Fine-tuning GPCR signalling

Although the human body expresses probably thousands of different types and subtypes of GPCRs, the number of GPCR effector types (e.g. second messenger systems) are far less [12]. It is therefore obvious that the body needs extraordinary and delicate mechanisms to differentially regulate the various diverse cellular functions with only a limited number of signalling pathways [51]. Researchers have put forward explanations such as the specificity of GPCR coupling with G proteins [9, 11, 43], membrane organization [9, 44, 52, 53, 54] and signalling cross-talk mechanisms [12, 55] to explain this phenomenon.

Cross-talk suggests that signalling pathways may be interlinked (can merge at some point), so that one type of GPCR may influence the signalling of another (for example the SSRI-induced 5HT receptor-dopamine cross-talk described in the introduction of this article). Cross-talk is believed to be a general phenomenon, since most cell systems have a large number of different GPCR types with a much more limited number of effector (e.g. second messenger) systems [12]. A particular GPCR type may couple to more than one G protein type (receptor heterogeneity/promiscuity) or, conversely, different GPCR types may couple to the same metabolic pathway of even the same G protein type [25, 55]. A particular receptor (Rx) may therefore be able to couple to both G protein types G1 and G2 in a cell, or conversely, if both receptor 1 (R1) and receptor 2 (R2) are able to couple to a particular G protein (Gx), it may be possible that both R1 and R2 activate Gx in the cell (see Figure 4). To illustrate this phenomenon, α2A-adrenoceptors can couple to Gi, Gs and Gq proteins (although with different strength) [53, 56, 57] and conversely both serotonergic 5HT2A receptors and muscarinic acetylcholine M5 receptors are known to couple to Gq proteins [36, 58]. Thereby one cellular response may result from a fine balance of several substances, and not merely by the fluctuation of the concentration of one substance. In the clinical setting, cross-talk is not a new concept. It has been used to explain, for example, why antidepressants of different neurotransmitter selectivity (e.g. (-)-noradrenaline or serotonin) ultimately evoke the same neuronal response regardless of receptor selectivity. Examples of this form of unpredictable post-receptor cross-talk include similar antidepressant-induced changes in biogenic amine metabolites and down regulation of β-adrenoceptors in limbic regions of the brain that correlate with improvement in depressive symptoms [2, 59]. The implications are that these far-reaching inter-regulatory elements allow a particular underactive/overactive pathway to be modulated, despite the drug's having a ‘select’ action on another extracellular receptor system. Figure 5 illustrates various cell-surface receptor-linked pathways utilizing G-protein-coupled second messenger systems and how these pathways may interact at the postreceptor level, e.g. at second messenger level (e.g. cAMP-phospholipase C), at enzyme level (e.g. cGMP-phosphodiesterase), at protein kinase level and at the G-protein level (e.g. Gs–Gq interactions). Activation, or inhibition, of one particular extracellular receptor may modulate events set in motion by separate extracellular receptor responses [2].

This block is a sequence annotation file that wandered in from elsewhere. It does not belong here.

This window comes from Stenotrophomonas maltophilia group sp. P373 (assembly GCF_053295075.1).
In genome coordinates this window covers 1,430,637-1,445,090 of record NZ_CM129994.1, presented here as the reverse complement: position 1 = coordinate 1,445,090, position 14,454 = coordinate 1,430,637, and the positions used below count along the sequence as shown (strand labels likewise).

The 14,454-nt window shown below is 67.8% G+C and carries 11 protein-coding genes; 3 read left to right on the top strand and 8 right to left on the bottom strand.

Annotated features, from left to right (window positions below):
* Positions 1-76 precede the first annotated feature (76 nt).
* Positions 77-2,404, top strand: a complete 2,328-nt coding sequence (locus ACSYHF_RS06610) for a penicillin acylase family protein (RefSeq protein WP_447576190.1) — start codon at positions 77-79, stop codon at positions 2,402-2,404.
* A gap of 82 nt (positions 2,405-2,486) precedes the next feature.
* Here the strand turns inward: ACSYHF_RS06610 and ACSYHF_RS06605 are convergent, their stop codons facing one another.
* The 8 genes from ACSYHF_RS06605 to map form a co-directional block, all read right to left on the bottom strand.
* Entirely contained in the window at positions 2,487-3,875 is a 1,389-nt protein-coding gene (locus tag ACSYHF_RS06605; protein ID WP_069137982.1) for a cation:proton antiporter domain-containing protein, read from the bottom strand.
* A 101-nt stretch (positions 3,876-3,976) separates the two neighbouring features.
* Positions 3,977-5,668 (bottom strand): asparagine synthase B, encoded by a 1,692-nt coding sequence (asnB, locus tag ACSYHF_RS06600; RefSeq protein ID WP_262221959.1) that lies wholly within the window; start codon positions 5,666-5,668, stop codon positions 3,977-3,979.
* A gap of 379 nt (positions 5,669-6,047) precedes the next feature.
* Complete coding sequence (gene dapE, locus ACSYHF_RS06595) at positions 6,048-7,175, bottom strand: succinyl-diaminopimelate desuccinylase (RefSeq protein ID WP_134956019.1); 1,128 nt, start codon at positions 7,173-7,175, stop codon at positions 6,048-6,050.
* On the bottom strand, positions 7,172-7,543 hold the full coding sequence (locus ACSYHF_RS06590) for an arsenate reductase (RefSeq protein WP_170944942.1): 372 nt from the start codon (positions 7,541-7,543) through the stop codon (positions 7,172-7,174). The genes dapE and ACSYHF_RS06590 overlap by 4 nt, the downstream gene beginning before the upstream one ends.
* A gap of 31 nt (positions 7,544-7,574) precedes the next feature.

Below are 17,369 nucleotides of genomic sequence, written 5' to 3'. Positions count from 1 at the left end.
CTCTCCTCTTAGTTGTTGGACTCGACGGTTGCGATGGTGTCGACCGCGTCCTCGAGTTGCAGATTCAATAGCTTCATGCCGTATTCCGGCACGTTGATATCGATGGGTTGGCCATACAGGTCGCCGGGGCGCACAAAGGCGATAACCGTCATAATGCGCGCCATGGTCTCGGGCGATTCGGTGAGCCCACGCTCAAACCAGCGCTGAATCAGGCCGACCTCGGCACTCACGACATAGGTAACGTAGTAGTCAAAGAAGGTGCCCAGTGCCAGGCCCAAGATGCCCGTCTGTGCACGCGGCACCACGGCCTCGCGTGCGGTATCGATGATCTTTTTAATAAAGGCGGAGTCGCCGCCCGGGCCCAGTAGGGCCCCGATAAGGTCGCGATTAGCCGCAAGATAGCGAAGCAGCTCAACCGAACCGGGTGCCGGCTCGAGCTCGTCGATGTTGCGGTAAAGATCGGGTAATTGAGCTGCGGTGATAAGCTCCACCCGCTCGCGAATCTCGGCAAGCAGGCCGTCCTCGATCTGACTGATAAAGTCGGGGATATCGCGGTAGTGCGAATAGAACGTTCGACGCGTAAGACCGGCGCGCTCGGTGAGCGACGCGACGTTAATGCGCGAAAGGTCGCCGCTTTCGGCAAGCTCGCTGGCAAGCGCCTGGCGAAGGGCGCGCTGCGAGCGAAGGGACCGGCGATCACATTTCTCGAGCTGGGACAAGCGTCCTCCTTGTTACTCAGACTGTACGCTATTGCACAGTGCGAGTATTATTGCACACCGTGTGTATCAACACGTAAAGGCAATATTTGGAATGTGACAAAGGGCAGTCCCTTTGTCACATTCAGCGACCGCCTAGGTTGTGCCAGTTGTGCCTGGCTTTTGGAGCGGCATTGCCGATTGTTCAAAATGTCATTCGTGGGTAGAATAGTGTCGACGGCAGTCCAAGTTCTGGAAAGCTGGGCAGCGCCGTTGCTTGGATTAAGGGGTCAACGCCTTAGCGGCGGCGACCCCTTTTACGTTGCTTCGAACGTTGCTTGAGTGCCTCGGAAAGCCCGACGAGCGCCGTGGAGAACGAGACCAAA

Figure 4
A schematic representation of how receptor promiscuity may lead to either the divergence of one signal transduction pathway into several downstream pathways or the convergence of signal transduction pathways into one pathway. (A) Rx, represents a single ...
Figure 5
A schematic representation of receptor cross-talk, illustrating various examples of GPCR signal transduction pathways, where β2-AR = β2-adrenergic receptor; α2-AR = α2-adrenergic receptor; 5HT2-R = serotonin type 2 receptor; ...